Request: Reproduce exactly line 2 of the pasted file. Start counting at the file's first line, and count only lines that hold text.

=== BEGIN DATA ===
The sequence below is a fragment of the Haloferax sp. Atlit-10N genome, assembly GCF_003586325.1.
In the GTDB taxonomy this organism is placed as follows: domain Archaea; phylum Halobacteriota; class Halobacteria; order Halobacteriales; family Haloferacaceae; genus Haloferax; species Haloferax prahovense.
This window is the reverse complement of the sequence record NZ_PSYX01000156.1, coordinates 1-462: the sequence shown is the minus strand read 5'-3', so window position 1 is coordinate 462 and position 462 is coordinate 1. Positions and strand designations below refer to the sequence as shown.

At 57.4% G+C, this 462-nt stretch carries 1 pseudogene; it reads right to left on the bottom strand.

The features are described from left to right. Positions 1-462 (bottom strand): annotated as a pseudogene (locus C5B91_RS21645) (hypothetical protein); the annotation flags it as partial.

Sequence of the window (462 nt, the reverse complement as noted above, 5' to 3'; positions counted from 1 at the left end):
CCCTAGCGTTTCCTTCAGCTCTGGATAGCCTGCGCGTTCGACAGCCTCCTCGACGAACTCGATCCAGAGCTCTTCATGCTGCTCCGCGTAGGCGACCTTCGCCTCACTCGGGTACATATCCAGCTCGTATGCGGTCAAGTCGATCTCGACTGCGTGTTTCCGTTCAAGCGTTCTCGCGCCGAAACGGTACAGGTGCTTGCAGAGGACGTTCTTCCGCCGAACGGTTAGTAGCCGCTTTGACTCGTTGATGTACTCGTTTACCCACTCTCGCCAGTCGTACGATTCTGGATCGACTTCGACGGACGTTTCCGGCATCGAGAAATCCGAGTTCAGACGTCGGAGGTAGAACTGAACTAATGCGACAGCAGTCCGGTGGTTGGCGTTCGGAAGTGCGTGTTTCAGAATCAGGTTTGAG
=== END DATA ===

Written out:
In the GTDB taxonomy this organism is placed as follows: domain Archaea; phylum Halobacteriota; class Halobacteria; order Halobacteriales; family Haloferacaceae; genus Haloferax; species Haloferax prahovense.